Rapunzel wants to get her hair cut so she can play with the other kids -- a desire that shocks Prairie.
"But you're Rapunzel, and you have to just sit here and let your hair grow and wait for the prince!" she says. "Don't you understand?"
Meanwhile, every few seconds, a Muppet comes jogging along, trips on the mass of tangled hair in its path and crashes in an angry heap.
On the level of Muppet pratfalls, it is simple slapstick silliness, but on another level, the sketch is doing nothing less than dismantling the tale's sexist message of female passivity.
The same sort of thing appears to be going on in the scene between Prairie and her Whoopi godmother. Prairie has an apple she wants to eat, while godmother wants to turn it into a coach so Prairie can go to the ball and meet a prince.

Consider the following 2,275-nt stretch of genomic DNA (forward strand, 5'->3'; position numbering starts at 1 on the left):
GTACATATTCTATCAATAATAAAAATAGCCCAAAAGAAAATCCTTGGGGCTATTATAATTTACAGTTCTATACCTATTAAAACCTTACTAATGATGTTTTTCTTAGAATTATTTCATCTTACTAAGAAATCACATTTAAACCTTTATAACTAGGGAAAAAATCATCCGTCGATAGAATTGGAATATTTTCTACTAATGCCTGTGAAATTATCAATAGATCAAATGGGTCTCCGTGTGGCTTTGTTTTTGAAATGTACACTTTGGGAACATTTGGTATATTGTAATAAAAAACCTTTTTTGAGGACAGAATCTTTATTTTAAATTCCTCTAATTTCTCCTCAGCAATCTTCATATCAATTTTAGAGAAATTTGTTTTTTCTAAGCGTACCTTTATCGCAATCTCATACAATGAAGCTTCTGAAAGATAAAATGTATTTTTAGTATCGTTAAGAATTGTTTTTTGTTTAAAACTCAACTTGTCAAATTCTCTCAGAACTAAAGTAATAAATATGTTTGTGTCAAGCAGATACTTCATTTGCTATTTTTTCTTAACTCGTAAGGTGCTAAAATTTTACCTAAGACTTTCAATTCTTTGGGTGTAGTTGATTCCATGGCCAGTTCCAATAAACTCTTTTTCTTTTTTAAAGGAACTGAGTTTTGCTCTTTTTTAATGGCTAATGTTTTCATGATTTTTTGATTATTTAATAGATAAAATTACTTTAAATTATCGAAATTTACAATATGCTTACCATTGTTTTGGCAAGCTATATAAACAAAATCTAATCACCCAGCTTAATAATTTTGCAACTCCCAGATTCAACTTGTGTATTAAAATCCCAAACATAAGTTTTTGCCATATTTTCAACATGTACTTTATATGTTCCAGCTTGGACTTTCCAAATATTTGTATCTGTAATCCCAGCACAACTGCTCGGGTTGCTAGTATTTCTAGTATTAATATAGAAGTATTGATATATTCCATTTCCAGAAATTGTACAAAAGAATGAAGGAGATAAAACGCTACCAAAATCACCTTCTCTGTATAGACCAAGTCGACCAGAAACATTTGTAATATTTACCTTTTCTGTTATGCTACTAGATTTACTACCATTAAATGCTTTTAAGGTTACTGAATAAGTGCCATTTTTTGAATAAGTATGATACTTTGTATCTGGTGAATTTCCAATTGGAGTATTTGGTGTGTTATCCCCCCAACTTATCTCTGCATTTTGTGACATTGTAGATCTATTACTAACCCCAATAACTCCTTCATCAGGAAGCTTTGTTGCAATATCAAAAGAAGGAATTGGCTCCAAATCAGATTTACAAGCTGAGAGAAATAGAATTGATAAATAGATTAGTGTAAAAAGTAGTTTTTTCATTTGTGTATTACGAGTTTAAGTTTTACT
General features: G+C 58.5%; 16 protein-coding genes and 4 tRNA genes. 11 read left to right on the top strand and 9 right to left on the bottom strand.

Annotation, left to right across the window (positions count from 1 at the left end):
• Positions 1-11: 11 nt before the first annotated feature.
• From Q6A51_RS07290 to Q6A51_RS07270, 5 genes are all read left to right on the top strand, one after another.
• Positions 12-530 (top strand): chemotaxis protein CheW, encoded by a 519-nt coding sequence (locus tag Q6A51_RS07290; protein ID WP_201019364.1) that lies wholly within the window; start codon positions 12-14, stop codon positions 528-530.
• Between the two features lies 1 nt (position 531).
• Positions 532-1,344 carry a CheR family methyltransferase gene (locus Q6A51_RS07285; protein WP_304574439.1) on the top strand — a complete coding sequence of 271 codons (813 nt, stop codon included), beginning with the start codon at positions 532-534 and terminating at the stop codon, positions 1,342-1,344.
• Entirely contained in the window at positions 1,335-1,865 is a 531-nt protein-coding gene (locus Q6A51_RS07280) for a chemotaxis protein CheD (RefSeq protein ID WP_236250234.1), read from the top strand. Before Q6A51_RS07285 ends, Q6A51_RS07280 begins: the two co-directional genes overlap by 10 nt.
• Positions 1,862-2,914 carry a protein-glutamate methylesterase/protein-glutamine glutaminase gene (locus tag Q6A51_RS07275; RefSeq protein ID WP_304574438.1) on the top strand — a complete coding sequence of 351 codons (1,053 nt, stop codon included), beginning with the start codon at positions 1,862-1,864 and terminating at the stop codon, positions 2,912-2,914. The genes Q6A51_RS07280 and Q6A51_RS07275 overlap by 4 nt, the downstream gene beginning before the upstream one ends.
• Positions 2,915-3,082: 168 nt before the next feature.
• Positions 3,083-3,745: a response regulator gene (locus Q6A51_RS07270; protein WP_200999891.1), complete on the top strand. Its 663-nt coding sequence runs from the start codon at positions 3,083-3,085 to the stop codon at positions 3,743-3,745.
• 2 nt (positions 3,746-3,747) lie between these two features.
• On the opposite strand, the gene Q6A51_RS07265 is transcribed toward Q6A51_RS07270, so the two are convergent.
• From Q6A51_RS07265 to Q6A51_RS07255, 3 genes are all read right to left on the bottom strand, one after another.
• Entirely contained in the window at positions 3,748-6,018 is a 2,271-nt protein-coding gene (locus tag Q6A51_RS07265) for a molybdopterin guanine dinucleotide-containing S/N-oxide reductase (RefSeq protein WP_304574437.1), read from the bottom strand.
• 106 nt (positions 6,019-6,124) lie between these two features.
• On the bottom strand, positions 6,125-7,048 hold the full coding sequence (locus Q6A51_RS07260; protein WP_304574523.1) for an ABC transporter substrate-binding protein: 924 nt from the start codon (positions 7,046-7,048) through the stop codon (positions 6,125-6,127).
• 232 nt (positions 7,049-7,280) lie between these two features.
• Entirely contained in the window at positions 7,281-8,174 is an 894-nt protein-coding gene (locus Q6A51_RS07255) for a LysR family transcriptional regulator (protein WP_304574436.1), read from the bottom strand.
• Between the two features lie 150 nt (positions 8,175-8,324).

Fairy tales are one of the key ways a culture passes on its values from one generation to the next. When you start deconstructing them so entertainingly for 11 million little kids, you shouldn't be surprised at catching some flak.
The great cultural story of "Sesame Street" is how it has revolutionized thinking for a generation of Americans age 32 and younger.
In the words of Anna Guenina, head of research for the Russian "Sesame Street," "Ulitsa Sezam," the primary goal of that show is to "help change Russian children so that they know how to behave as citizens in an open society."
The Russians know it can work because the goal of our "Sesame Street" in 1969 wasn't just to teach children from underprivileged backgrounds to count and say the letters of the alphabet -- a popular misconception. The original grant proposal said it would teach "moral and social development to children," according to "Children & Television: Lessons From Sesame Street," by Jim Lesser, the show's first academic consultant.